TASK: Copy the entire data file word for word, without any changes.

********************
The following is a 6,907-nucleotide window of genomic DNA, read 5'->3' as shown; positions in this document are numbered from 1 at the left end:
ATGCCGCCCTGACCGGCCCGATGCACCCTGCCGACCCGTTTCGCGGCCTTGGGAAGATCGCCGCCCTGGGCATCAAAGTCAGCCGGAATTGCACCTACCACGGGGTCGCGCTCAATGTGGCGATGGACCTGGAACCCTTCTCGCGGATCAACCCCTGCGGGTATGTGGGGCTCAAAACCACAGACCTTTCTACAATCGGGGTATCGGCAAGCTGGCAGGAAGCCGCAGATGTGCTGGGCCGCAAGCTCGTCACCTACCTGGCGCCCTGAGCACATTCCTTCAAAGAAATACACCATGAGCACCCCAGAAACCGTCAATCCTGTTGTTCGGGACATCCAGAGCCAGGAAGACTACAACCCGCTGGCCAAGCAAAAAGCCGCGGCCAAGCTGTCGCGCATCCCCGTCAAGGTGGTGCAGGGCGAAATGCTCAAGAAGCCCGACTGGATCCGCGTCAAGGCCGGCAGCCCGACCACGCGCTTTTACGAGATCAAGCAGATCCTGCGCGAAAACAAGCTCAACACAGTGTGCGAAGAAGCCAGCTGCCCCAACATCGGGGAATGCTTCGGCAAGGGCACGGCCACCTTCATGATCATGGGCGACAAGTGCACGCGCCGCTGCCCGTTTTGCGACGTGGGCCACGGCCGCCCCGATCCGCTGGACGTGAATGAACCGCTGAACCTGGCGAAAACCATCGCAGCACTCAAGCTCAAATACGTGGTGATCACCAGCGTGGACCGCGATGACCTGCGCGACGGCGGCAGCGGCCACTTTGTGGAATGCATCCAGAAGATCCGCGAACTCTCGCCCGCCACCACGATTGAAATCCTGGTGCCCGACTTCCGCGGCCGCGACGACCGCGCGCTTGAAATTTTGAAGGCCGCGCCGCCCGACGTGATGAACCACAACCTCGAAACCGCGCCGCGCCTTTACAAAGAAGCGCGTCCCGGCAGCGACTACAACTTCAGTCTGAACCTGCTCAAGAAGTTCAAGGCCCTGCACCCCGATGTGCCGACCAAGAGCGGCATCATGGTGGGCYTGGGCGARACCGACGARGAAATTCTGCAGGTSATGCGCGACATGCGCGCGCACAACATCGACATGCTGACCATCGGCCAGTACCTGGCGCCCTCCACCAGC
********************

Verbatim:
The following is a 6,907-nucleotide window of genomic DNA, read 5'->3' as shown; positions in this document are numbered from 1 at the left end:
ATGCCGCCCTGACCGGCCCGATGCACCCTGCCGACCCGTTTCGCGGCCTTGGGAAGATCGCCGCCCTGGGCATCAAAGTCAGCCGGAATTGCACCTACCACGGGGTCGCGCTCAATGTGGCGATGGACCTGGAACCCTTCTCGCGGATCAACCCCTGCGGGTATGTGGGGCTCAAAACCACAGACCTTTCTACAATCGGGGTATCGGCAAGCTGGCAGGAAGCCGCAGATGTGCTGGGCCGCAAGCTCGTCACCTACCTGGCGCCCTGAGCACATTCCTTCAAAGAAATACACCATGAGCACCCCAGAAACCGTCAATCCTGTTGTTCGGGACATCCAGAGCCAGGAAGACTACAACCCGCTGGCCAAGCAAAAAGCCGCGGCCAAGCTGTCGCGCATCCCCGTCAAGGTGGTGCAGGGCGAAATGCTCAAGAAGCCCGACTGGATCCGCGTCAAGGCCGGCAGCCCGACCACGCGCTTTTACGAGATCAAGCAGATCCTGCGCGAAAACAAGCTCAACACAGTGTGCGAAGAAGCCAGCTGCCCCAACATCGGGGAATGCTTCGGCAAGGGCACGGCCACCTTCATGATCATGGGCGACAAGTGCACGCGCCGCTGCCCGTTTTGCGACGTGGGCCACGGCCGCCCCGATCCGCTGGACGTGAATGAACCGCTGAACCTGGCGAAAACCATCGCAGCACTCAAGCTCAAATACGTGGTGATCACCAGCGTGGACCGCGATGACCTGCGCGACGGCGGCAGCGGCCACTTTGTGGAATGCATCCAGAAGATCCGCGAACTCTCGCCCGCCACCACGATTGAAATCCTGGTGCCCGACTTCCGCGGCCGCGACGACCGCGCGCTTGAAATTTTGAAGGCCGCGCCGCCCGACGTGATGAACCACAACCTCGAAACCGCGCCGCGCCTTTACAAAGAAGCGCGTCCCGGCAGCGACTACAACTTCAGTCTGAACCTGCTCAAGAAGTTCAAGGCCCTGCACCCCGATGTGCCGACCAAGAGCGGCATCATGGTGGGCYTGGGCGARACCGACGARGAAATTCTGCAGGTSATGCGCGACATGCGCGCGCACAACATCGACATGCTGACCATCGGCCAGTACCTGGCGCCCTCCACCAGC